3. To develop and foster a sense of community in the workplace
  4. To develop and foster positive relations between fractured family members who have been torn apart by inequalities in employment, income and prospects
  5. To support businesses to realize their social responsibility
  6. To support families to consider the social and emotional needs of those within their own immediate family circle
  7. To re-motivate the long-term unemployed through awareness of the positive social and health benefits of employment
  8. To negate negative experiences of the search for employment and the resentments towards employers that many young people harbour
  9. To help raise awareness within small and large businesses of the direction and actions they must take to encourge more young people with LDD or with poor employment prospects, to apply for and take up positions in the workplace
  10. To raise awareness amongst business owners and large-scale employers of the needs of the young people who remain on the outskirts of society

Tell me your thoughts? How may this be achieved? Is there anyone who has such a scheme in place or may be willing to trial a ‘Famiies United’ day at work’?

Please comment and do give some thought to my plea – something more than at present must be done to make a difference to the lives of so many young people.

The Local Offer – What does that mean for young people with LDD?

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Young person in needAt a training event in 2011 for the National Connexions Network, I talked about the ‘Local Offer’ and what that might mean to those adults working with young people with LDD. This post continues to feature as highly viewed in my wordpress stats and I thought it might be helpful to re-visit it and add further reflection and detail.

The post continues thus –

In a group activity I’d devised, there were excellent responses from the 25 delegates attending, to the question:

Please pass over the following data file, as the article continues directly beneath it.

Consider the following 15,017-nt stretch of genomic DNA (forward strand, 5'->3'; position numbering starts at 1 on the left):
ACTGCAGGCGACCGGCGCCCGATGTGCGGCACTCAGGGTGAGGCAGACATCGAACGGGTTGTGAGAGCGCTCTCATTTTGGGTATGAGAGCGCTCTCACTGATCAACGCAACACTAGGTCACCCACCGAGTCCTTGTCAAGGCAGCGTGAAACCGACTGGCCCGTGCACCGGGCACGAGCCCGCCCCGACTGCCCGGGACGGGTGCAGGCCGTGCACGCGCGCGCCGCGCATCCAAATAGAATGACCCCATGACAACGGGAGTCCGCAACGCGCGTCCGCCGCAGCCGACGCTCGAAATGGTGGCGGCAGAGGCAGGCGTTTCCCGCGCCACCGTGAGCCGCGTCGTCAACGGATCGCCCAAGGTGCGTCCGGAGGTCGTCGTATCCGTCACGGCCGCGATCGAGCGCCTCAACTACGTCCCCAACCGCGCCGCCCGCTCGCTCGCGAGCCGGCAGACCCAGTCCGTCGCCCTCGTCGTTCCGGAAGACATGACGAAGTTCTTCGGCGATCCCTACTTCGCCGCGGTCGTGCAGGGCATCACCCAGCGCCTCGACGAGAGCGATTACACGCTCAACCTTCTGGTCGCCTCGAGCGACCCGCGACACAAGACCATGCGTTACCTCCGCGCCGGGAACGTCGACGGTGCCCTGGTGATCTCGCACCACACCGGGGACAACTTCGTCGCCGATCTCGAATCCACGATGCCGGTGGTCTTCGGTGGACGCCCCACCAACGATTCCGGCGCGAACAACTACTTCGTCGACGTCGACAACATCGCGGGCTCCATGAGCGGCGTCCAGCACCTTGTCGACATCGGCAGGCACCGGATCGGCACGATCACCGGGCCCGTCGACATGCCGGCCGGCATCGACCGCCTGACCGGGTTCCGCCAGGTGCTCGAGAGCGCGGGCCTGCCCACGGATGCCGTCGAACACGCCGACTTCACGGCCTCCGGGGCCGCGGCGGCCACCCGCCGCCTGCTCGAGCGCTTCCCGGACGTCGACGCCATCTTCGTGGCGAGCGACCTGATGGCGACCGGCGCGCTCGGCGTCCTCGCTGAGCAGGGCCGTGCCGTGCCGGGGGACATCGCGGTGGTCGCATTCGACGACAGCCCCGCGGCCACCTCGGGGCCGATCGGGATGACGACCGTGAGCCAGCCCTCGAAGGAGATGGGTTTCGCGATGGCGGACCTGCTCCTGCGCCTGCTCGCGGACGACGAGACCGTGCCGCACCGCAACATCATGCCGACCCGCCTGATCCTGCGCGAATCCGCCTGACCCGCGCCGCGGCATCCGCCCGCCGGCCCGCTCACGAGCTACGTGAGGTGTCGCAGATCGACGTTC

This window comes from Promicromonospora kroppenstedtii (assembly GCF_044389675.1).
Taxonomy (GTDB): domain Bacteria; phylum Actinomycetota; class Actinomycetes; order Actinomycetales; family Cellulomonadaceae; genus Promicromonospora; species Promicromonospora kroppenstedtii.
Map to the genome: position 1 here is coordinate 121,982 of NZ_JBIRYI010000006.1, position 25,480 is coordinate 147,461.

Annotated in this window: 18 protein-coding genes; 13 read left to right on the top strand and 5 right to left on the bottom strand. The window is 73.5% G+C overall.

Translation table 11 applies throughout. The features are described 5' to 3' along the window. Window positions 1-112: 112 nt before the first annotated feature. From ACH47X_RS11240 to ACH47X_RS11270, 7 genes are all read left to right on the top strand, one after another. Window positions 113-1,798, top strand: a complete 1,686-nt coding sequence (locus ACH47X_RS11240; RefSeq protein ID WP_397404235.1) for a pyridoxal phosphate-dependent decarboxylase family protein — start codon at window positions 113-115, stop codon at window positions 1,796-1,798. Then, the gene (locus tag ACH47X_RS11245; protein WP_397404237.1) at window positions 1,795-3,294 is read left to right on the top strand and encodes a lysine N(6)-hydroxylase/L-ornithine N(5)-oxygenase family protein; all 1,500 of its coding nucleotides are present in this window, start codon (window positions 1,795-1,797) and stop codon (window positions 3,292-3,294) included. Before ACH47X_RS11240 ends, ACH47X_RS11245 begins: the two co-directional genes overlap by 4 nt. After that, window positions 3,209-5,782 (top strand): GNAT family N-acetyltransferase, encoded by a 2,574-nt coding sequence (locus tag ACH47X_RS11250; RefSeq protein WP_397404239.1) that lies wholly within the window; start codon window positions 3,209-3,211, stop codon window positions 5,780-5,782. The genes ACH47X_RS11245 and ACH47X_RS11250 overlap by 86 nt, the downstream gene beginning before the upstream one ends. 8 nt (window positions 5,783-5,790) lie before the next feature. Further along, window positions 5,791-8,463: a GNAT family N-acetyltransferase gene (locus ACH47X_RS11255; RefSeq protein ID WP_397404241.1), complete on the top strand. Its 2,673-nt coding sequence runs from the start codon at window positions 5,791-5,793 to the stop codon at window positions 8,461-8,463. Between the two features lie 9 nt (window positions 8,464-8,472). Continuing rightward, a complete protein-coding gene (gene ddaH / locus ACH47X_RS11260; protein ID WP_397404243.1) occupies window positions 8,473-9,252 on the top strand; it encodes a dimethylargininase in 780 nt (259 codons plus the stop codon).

What does the local offer mean to you? How does it translate to reality in your locality?

It was clear from the responses given, despite a theoretical excellence, that many energetic, committed and talented people, are still waiting to be guided into a greater understanding of the ‘local offer’. It remains as out of reach as the stars in the night sky.

I began my post-event note making, writing up flip chart notes and all that goes hand in hand with such events. I deviated, and before long, my thoughts, harboured in some safe place, had come to light. Here are those thoughts, which I do hope may make some difference to the actions that others take, as they play their role in the local offer, or advise others how to do the same.

My passion is about bringing real choice to the education market-place for all young people. This involves educating all people, parents included, at the earliest possible stage in a young person’s life, about all the choices of curriculum, of education, of placement, of support, that are available in a locality, in a region.

Sometimes, those choices, real and accessible though they may be, do not fit adult expectations of what SEN support should be about, and so they are excluded from the agenda.

Many years ago, iin my local authority, it was not uncommon to be aware of rich and varied timetables and schedules of activity for children and young people with, or without, a Statement of SEN. The young person might attend weekly Riding for the Disabled classes, or special swimming classes, or have sports activities geared around their needs, or have village and woodland walks and explorations, or shopping expeditions to try out core skills with key support staff.